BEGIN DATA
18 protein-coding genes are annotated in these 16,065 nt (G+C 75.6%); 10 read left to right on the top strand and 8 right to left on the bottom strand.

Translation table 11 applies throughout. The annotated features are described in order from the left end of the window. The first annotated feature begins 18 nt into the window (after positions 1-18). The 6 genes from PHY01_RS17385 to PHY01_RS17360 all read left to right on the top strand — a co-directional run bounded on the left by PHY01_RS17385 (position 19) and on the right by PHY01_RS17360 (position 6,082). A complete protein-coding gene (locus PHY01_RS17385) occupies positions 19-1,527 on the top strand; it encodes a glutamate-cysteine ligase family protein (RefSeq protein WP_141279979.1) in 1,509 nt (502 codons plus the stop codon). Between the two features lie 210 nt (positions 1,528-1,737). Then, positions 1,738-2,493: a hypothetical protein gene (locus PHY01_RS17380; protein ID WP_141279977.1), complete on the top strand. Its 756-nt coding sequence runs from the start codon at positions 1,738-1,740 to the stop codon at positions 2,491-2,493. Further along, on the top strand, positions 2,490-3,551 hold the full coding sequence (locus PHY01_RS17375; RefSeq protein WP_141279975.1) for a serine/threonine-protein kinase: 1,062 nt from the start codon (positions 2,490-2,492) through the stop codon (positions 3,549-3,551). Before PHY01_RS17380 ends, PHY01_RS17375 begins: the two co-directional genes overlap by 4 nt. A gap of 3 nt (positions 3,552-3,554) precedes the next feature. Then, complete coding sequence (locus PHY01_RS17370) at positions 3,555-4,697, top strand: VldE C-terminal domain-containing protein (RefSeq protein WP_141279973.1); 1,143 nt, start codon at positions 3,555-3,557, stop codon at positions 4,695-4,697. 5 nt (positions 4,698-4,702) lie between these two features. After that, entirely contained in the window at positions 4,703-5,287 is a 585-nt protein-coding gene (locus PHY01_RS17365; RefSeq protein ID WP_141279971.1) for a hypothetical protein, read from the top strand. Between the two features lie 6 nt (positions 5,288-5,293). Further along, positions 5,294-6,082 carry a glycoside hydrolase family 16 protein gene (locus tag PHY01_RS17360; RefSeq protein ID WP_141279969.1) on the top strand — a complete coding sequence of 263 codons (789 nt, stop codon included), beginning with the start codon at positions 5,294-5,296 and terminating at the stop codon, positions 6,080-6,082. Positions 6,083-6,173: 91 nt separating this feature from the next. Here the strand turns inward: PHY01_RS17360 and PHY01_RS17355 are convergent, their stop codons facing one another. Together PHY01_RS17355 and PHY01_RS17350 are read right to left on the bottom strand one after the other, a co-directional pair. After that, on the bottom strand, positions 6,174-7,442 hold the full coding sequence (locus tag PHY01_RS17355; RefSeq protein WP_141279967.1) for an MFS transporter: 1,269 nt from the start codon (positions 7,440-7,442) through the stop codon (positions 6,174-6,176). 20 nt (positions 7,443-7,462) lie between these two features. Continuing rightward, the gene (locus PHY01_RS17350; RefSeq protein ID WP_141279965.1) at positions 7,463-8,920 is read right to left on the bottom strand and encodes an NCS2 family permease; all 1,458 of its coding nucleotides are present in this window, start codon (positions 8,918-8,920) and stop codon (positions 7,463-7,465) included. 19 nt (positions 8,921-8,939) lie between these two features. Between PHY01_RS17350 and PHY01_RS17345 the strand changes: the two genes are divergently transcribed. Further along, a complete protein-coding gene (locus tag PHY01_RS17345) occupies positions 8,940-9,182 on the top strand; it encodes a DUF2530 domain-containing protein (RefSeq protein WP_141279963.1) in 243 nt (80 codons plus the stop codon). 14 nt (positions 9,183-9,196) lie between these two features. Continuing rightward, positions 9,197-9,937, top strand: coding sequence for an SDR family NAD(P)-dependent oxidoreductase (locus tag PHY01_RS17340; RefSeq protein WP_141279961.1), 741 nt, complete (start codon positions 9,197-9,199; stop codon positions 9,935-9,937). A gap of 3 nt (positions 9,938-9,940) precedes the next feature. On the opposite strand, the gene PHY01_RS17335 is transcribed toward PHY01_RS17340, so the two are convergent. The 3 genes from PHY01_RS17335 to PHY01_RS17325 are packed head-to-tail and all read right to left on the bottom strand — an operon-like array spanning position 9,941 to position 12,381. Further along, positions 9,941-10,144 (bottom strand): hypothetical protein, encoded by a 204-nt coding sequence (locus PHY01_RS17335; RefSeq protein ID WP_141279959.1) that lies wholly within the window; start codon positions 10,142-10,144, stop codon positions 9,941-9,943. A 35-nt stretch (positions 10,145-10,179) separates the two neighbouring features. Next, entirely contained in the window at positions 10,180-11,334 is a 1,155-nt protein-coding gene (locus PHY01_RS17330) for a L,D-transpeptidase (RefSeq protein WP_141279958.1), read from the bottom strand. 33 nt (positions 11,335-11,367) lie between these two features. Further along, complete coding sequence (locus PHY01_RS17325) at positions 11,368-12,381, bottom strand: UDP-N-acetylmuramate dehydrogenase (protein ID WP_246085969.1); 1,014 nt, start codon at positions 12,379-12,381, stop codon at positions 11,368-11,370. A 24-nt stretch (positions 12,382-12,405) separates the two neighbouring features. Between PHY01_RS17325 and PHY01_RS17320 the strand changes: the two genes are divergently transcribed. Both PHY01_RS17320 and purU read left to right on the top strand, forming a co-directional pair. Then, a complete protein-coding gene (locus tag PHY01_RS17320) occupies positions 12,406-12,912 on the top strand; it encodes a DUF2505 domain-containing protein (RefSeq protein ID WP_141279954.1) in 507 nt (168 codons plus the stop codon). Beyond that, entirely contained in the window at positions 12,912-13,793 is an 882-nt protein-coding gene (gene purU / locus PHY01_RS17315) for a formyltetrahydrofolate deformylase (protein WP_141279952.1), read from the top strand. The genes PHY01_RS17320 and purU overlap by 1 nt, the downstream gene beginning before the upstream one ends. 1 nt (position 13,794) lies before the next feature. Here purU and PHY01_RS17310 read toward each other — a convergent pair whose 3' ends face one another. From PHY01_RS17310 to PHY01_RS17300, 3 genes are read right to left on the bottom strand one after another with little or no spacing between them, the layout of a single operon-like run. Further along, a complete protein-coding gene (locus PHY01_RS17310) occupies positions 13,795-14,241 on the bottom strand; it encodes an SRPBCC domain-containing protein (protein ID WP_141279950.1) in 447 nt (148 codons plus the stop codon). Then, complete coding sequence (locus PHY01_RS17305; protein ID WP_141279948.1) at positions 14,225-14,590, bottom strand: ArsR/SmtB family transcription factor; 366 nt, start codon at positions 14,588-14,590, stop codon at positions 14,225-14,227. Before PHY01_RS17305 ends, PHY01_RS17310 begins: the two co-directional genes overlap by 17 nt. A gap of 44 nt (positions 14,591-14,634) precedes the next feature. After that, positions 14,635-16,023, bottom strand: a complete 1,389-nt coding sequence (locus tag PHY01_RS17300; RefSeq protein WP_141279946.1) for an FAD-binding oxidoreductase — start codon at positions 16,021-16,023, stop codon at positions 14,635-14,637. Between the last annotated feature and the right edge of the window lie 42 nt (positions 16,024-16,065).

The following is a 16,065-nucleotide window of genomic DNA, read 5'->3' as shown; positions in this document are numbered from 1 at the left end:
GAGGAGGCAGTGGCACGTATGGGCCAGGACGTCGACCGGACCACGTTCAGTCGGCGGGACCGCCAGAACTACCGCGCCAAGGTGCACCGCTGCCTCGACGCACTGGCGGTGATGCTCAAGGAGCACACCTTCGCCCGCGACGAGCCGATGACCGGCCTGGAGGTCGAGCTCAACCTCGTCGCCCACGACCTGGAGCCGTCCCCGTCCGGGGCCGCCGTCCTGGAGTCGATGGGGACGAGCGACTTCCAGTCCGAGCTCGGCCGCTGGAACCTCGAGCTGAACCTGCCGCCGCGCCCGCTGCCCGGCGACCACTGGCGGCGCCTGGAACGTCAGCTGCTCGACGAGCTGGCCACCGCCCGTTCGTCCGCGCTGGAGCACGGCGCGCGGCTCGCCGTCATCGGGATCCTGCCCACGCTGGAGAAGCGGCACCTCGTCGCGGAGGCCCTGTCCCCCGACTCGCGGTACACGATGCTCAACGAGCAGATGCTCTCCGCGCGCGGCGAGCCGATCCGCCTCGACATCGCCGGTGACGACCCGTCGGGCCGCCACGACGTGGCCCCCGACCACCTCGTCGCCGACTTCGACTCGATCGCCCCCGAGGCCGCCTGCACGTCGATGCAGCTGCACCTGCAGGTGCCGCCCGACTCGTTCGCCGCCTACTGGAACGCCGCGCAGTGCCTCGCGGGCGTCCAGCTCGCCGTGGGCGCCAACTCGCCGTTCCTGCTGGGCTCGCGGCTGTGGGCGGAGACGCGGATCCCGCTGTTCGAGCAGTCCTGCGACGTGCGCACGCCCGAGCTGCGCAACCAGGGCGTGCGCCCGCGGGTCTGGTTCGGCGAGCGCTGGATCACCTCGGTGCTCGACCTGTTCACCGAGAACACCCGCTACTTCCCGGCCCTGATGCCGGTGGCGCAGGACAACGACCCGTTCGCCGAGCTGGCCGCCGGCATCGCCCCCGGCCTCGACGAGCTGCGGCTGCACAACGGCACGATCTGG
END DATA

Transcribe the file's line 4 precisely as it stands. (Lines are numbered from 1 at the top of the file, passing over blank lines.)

GAGGAGGCAGTGGCACGTATGGGCCAGGACGTCGACCGGACCACGTTCAGTCGGCGGGACCGCCAGAACTACCGCGCCAAGGTGCACCGCTGCCTCGACGCACTGGCGGTGATGCTCAAGGAGCACACCTTCGCCCGCGACGAGCCGATGACCGGCCTGGAGGTCGAGCTCAACCTCGTCGCCCACGACCTGGAGCCGTCCCCGTCCGGGGCCGCCGTCCTGGAGTCGATGGGGACGAGCGACTTCCAGTCCGAGCTCGGCCGCTGGAACCTCGAGCTGAACCTGCCGCCGCGCCCGCTGCCCGGCGACCACTGGCGGCGCCTGGAACGTCAGCTGCTCGACGAGCTGGCCACCGCCCGTTCGTCCGCGCTGGAGCACGGCGCGCGGCTCGCCGTCATCGGGATCCTGCCCACGCTGGAGAAGCGGCACCTCGTCGCGGAGGCCCTGTCCCCCGACTCGCGGTACACGATGCTCAACGAGCAGATGCTCTCCGCGCGCGGCGAGCCGATCCGCCTCGACATCGCCGGTGACGACCCGTCGGGCCGCCACGACGTGGCCCCCGACCACCTCGTCGCCGACTTCGACTCGATCGCCCCCGAGGCCGCCTGCACGTCGATGCAGCTGCACCTGCAGGTGCCGCCCGACTCGTTCGCCGCCTACTGGAACGCCGCGCAGTGCCTCGCGGGCGTCCAGCTCGCCGTGGGCGCCAACTCGCCGTTCCTGCTGGGCTCGCGGCTGTGGGCGGAGACGCGGATCCCGCTGTTCGAGCAGTCCTGCGACGTGCGCACGCCCGAGCTGCGCAACCAGGGCGTGCGCCCGCGGGTCTGGTTCGGCGAGCGCTGGATCACCTCGGTGCTCGACCTGTTCACCGAGAACACCCGCTACTTCCCGGCCCTGATGCCGGTGGCGCAGGACAACGACCCGTTCGCCGAGCTGGCCGCCGGCATCGCCCCCGGCCTCGACGAGCTGCGGCTGCACAACGGCACGATCTGG